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3D Modelling and Printing of Microtonal Flutes

Conference Paper


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Abstract


  • This project explores the potential for 3D modelling and printing to create customised flutes that can play music in a variety of microtonal scales. One of the challenges in the field of microtonality is that conventional musical instruments are inadequate for realising the abundance of theoretical tunings that musicians wish to investigate. This paper focuses on the development of two types of flutes, the recorder and transverse flute, with interchangeable mouthpieces. These flutes are designed to play subharmonic microtonal scales. The discussion provides an overview of the design and implementation process, including calculation methods for acoustic modelling and 3D printing technologies, as well as an evaluation of some of the difficulties encountered. Results from our 3D printed flutes suggest that whilst further refinements are necessary in our designs, 3D modelling and printing techniques offer new and valuable methods for the design and production of customised musical instruments. The long term goal of this project is to create a system in which users can specify the tuning of their instrument to generate a 3D model and have it printed on demand.

Publication Date


  • 2016

Citation


  • Dabin, M., Narushima, T., Beirne, S. T., Ritz, C. H. & Grady, K. "3D Modelling and Printing of Microtonal Flutes." Proceedings of the 16th International Conference on New Interfaces for Musical Expression (NIME 2016). Brisbane, Australia: Queensland Conservatorium Griffith University, 2016. 286-290.

Ro Full-text Url


  • http://ro.uow.edu.au/cgi/viewcontent.cgi?article=3809&context=lhapapers

Ro Metadata Url


  • http://ro.uow.edu.au/lhapapers/2798

Start Page


  • 286

End Page


  • 290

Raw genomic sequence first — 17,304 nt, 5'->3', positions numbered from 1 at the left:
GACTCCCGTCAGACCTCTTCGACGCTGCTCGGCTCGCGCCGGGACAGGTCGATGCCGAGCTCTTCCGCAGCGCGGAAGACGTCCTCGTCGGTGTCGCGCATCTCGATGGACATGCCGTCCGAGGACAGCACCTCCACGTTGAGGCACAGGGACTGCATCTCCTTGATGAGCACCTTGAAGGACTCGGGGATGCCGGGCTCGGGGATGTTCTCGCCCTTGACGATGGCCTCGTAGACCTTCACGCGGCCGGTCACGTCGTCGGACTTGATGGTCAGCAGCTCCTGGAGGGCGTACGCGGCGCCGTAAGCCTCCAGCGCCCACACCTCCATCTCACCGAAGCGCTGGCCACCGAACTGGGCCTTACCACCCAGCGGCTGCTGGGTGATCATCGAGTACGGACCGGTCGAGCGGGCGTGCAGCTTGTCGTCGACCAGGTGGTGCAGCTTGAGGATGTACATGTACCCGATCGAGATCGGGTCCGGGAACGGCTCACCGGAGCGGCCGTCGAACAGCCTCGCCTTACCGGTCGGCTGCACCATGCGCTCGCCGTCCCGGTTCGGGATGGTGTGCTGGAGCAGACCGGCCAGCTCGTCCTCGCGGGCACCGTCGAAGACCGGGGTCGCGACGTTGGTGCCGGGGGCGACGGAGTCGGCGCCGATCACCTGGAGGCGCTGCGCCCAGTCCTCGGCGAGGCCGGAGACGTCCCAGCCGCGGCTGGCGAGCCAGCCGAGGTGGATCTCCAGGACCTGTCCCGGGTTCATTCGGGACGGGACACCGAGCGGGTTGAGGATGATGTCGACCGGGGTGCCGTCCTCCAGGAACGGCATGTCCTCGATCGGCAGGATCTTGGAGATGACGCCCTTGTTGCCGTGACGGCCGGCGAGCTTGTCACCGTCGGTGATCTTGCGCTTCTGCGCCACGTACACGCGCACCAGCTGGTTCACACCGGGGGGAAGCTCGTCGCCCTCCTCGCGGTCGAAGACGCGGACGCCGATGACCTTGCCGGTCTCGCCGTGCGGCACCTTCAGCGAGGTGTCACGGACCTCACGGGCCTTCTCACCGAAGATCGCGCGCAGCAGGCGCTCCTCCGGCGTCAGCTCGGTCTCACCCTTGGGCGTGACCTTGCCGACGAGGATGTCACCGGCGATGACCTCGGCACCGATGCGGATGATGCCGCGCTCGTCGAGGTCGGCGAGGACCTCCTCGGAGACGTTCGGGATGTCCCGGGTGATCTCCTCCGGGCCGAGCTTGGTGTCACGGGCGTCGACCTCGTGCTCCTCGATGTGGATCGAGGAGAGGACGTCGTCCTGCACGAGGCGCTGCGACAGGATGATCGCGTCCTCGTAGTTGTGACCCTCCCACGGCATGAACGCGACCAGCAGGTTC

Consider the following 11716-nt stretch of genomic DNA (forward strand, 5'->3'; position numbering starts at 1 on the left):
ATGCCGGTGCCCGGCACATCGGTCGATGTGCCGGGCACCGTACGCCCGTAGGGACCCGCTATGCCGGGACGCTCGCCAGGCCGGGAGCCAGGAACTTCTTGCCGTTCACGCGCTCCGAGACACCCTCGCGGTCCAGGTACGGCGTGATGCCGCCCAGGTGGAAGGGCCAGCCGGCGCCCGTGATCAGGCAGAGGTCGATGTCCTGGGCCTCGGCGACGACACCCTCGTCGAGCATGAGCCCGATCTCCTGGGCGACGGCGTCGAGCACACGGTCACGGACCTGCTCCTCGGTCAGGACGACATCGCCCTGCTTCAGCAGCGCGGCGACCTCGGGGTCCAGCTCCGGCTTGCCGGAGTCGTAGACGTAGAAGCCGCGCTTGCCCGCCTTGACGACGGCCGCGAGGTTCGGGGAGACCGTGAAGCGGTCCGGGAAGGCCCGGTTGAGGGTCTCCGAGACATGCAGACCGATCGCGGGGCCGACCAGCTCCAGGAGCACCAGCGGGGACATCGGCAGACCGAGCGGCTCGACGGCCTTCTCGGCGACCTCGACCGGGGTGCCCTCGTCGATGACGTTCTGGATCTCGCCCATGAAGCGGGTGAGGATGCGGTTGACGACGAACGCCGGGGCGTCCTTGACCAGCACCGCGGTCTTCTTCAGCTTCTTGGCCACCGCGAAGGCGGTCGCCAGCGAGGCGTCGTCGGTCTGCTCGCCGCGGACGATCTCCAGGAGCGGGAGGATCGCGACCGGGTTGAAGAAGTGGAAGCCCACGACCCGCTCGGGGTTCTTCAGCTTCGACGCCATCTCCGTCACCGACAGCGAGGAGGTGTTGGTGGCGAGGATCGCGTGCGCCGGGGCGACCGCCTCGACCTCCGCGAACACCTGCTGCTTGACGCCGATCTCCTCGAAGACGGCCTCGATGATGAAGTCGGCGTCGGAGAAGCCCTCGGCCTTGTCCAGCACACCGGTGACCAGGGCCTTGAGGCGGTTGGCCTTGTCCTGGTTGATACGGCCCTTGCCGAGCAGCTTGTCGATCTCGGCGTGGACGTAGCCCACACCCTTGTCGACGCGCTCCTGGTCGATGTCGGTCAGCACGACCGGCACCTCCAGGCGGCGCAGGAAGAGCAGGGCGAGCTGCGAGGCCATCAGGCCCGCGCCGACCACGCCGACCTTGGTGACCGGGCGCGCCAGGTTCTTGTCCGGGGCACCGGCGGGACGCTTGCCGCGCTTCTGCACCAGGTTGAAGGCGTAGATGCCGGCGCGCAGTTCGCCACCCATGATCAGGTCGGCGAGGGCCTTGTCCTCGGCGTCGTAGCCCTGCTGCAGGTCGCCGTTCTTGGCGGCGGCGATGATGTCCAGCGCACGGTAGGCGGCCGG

Place Of Publication


  • Brisbane, Australia

Abstract


  • This project explores the potential for 3D modelling and printing to create customised flutes that can play music in a variety of microtonal scales. One of the challenges in the field of microtonality is that conventional musical instruments are inadequate for realising the abundance of theoretical tunings that musicians wish to investigate. This paper focuses on the development of two types of flutes, the recorder and transverse flute, with interchangeable mouthpieces. These flutes are designed to play subharmonic microtonal scales. The discussion provides an overview of the design and implementation process, including calculation methods for acoustic modelling and 3D printing technologies, as well as an evaluation of some of the difficulties encountered. Results from our 3D printed flutes suggest that whilst further refinements are necessary in our designs, 3D modelling and printing techniques offer new and valuable methods for the design and production of customised musical instruments. The long term goal of this project is to create a system in which users can specify the tuning of their instrument to generate a 3D model and have it printed on demand.

Publication Date


  • 2016

Citation


  • Dabin, M., Narushima, T., Beirne, S. T., Ritz, C. H. & Grady, K. "3D Modelling and Printing of Microtonal Flutes." Proceedings of the 16th International Conference on New Interfaces for Musical Expression (NIME 2016). Brisbane, Australia: Queensland Conservatorium Griffith University, 2016. 286-290.

Ro Full-text Url


  • http://ro.uow.edu.au/cgi/viewcontent.cgi?article=3809&context=lhapapers

Ro Metadata Url


  • http://ro.uow.edu.au/lhapapers/2798

Start Page


  • 286

End Page


  • 290

Place Of Publication


  • Brisbane, Australia